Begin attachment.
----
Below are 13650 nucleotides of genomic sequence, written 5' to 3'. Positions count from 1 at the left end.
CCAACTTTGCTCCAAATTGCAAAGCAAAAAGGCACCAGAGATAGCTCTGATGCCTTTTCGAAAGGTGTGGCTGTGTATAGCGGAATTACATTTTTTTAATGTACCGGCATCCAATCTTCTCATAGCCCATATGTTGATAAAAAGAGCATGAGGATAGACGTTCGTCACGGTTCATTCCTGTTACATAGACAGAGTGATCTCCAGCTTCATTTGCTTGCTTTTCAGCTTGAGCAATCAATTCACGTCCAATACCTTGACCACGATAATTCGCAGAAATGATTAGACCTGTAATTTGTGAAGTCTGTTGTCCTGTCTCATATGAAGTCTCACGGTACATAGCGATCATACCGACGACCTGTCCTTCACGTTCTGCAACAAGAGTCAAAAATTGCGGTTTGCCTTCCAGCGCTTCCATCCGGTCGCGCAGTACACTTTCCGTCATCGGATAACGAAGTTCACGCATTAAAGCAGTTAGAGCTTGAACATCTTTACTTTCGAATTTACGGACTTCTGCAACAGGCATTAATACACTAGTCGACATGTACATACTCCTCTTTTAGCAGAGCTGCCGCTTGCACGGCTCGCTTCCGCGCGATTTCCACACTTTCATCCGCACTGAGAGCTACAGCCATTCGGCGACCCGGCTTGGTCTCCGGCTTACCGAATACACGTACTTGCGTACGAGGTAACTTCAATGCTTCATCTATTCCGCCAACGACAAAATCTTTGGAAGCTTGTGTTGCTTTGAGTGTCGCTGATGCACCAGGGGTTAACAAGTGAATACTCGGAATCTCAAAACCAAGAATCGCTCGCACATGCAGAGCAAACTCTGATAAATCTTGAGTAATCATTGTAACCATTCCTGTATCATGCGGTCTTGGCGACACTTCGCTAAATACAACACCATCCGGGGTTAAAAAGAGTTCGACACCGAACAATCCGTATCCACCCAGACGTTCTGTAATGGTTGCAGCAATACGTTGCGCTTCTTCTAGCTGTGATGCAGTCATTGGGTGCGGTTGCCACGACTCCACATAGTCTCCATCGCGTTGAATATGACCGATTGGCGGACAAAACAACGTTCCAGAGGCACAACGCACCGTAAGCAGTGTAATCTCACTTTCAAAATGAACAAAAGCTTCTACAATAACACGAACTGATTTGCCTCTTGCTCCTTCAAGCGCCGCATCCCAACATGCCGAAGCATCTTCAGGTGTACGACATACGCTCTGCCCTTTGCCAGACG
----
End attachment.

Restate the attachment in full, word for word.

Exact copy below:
Below are 13650 nucleotides of genomic sequence, written 5' to 3'. Positions count from 1 at the left end.
CCAACTTTGCTCCAAATTGCAAAGCAAAAAGGCACCAGAGATAGCTCTGATGCCTTTTCGAAAGGTGTGGCTGTGTATAGCGGAATTACATTTTTTTAATGTACCGGCATCCAATCTTCTCATAGCCCATATGTTGATAAAAAGAGCATGAGGATAGACGTTCGTCACGGTTCATTCCTGTTACATAGACAGAGTGATCTCCAGCTTCATTTGCTTGCTTTTCAGCTTGAGCAATCAATTCACGTCCAATACCTTGACCACGATAATTCGCAGAAATGATTAGACCTGTAATTTGTGAAGTCTGTTGTCCTGTCTCATATGAAGTCTCACGGTACATAGCGATCATACCGACGACCTGTCCTTCACGTTCTGCAACAAGAGTCAAAAATTGCGGTTTGCCTTCCAGCGCTTCCATCCGGTCGCGCAGTACACTTTCCGTCATCGGATAACGAAGTTCACGCATTAAAGCAGTTAGAGCTTGAACATCTTTACTTTCGAATTTACGGACTTCTGCAACAGGCATTAATACACTAGTCGACATGTACATACTCCTCTTTTAGCAGAGCTGCCGCTTGCACGGCTCGCTTCCGCGCGATTTCCACACTTTCATCCGCACTGAGAGCTACAGCCATTCGGCGACCCGGCTTGGTCTCCGGCTTACCGAATACACGTACTTGCGTACGAGGTAACTTCAATGCTTCATCTATTCCGCCAACGACAAAATCTTTGGAAGCTTGTGTTGCTTTGAGTGTCGCTGATGCACCAGGGGTTAACAAGTGAATACTCGGAATCTCAAAACCAAGAATCGCTCGCACATGCAGAGCAAACTCTGATAAATCTTGAGTAATCATTGTAACCATTCCTGTATCATGCGGTCTTGGCGACACTTCGCTAAATACAACACCATCCGGGGTTAAAAAGAGTTCGACACCGAACAATCCGTATCCACCCAGACGTTCTGTAATGGTTGCAGCAATACGTTGCGCTTCTTCTAGCTGTGATGCAGTCATTGGGTGCGGTTGCCACGACTCCACATAGTCTCCATCGCGTTGAATATGACCGATTGGCGGACAAAACAACGTTCCAGAGGCACAACGCACCGTAAGCAGTGTAATCTCACTTTCAAAATGAACAAAAGCTTCTACAATAACACGAACTGATTTGCCTCTTGCTCCTTCAAGCGCCGCATCCCAACATGCCGAAGCATCTTCAGGTGTACGACATACGCTCTGCCCTTTGCCAGACG